As a teenager, I had a recurring nightmare. It involved my feet turning to concrete, making me incapable of walking fast enough past building compound walls, adorned with the teenage boys, like roof-gutter gargoyles, idiocies pouring out of their mouths. However (it may have been a peculiarity of just my neighbourhood), the comments were very rarely threatening. Those boys would startle you into looking at them, “Girlie! Girlie! Your bicycle wheels are turning!” or try to get you to interact, “Ball please! Thank you!” though they knew you knew the ball had been thrown into the road on purpose.
I once saw a bunch of boys at a distance have a quick conversation as I approached. My walk rendered robotic with dread, as I passed, they went, ‘Yuucccckkkk’ in unison. I tried my best but it cracked me up. Watching me laugh, they fell about laughing themselves, grinning at me. This was not what we now call street sexual harassment. For one thing, they were familiar faces. More importantly, they were sometimes with young girls of our acquaintance. At a time when general interaction between the genders was often judged harshly, this was our version of the Facebook friend request.
Of course, it wasn’t always friendly or kind. Sometimes, a boy would not get it. He would come across as threatening. He would turn up despite being told the girl involved had no interest in him. But it rarely got out of hand. It was kept “under control”. Perhaps unique to that time or my neighbourhood, those boys (now middle-aged men, my contemporaries) will tell you how they’d confront anyone breaking “the code” – “Don’t mess with her, she lives in my building”, “Leave her alone, or I’ll get my mum to talk to your mum”. In the worst of cases, there would be social ostracism, quiet threats or at worst, a “correctional” beating.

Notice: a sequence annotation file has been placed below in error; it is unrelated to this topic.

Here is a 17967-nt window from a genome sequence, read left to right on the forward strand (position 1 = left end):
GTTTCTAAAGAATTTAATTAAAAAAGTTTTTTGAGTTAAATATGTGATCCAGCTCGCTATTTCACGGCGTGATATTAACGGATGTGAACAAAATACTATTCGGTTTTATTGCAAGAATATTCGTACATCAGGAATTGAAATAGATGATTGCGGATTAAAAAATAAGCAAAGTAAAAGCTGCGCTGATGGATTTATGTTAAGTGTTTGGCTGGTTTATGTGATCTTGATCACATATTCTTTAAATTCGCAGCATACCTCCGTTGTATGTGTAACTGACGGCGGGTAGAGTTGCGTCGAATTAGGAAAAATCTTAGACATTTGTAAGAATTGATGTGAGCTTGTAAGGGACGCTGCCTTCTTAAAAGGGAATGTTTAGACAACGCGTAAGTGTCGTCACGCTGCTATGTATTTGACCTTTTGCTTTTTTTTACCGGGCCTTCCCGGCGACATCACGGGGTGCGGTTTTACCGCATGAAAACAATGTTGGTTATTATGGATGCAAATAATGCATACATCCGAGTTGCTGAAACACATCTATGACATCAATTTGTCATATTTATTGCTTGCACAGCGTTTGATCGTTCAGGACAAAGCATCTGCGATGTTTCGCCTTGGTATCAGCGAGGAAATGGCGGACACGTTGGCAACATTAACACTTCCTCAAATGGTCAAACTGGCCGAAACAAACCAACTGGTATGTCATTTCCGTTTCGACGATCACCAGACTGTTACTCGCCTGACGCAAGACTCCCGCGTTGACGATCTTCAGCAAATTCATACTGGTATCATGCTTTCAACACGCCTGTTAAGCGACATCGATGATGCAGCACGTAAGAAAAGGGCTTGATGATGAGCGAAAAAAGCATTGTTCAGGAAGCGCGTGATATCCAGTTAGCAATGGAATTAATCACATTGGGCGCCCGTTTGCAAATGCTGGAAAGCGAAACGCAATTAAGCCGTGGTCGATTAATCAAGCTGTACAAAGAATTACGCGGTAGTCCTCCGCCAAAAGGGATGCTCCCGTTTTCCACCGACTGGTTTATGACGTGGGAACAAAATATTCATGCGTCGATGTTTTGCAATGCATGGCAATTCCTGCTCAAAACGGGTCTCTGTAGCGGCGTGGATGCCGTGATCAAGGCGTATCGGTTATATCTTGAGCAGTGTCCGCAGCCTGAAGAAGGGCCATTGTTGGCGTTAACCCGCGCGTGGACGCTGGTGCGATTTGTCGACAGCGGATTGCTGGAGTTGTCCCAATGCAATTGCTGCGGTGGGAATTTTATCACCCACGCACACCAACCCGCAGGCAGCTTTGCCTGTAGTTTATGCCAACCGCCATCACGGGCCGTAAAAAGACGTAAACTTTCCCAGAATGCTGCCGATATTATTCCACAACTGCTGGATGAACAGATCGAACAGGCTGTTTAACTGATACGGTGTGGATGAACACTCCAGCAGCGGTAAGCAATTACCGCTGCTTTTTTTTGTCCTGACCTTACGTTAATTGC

These boys policed each other. I don’t see any of that anymore.
It is forgivable to lapse into pre-emptive aggression when you see one of those increasingly ubiquitous groups of young men in urban India, walking shoulder to shoulder or standing in a huddle, bristling with the potential for violence (their motorcycle or train roof stunts, their catcalling, their “accidental” bumping into you), egging each other on.
There are almost never any girls in these groups. Is rising cultural conservatism keeping them indoors? Or that vicious circle of men usurping public spaces, translating into more women choosing to remain (or be kept) inside, where it is “safe”. There is also the horrifying possibility that we are now seeing a public manifestation of our gender deficit, what this New York Times blog called India’s Man Problem, where “men in groups” develop “the distinctive outcast subculture that binds them together and their lack of ‘stake’ in the existing social order” predisposes them “to organised social banditry”.
Anecdotally, it seems like there is a rise in the number, audacity and intensity of misogynistic incidents of street harassment. While, like all women, I audit (location, wardrobe, time of day, whether it’s a public holiday or not) the environment for risk, I consider myself, at 42, up to most situations especially in familiar territory. Still, a member of a biker gang wheeled up too close as I jogged on a road (as I have for years, in my hitherto safe neighbourhood) and I felt an unfamiliar sense of fear. I would normally have lectured the boy, but his all male herd standing behind him, jeering, made me suspect this would end badly. Worse, as a regular on that stretch, I didn’t want to be targeted in the future. The bitterness of the loss of a once incontestably safe space made me physically sick.
I took to Twitter, asking if some big Indian movie star with fervent, culturally-diverse mass appeal, might change the average Indian male’s attitude to women.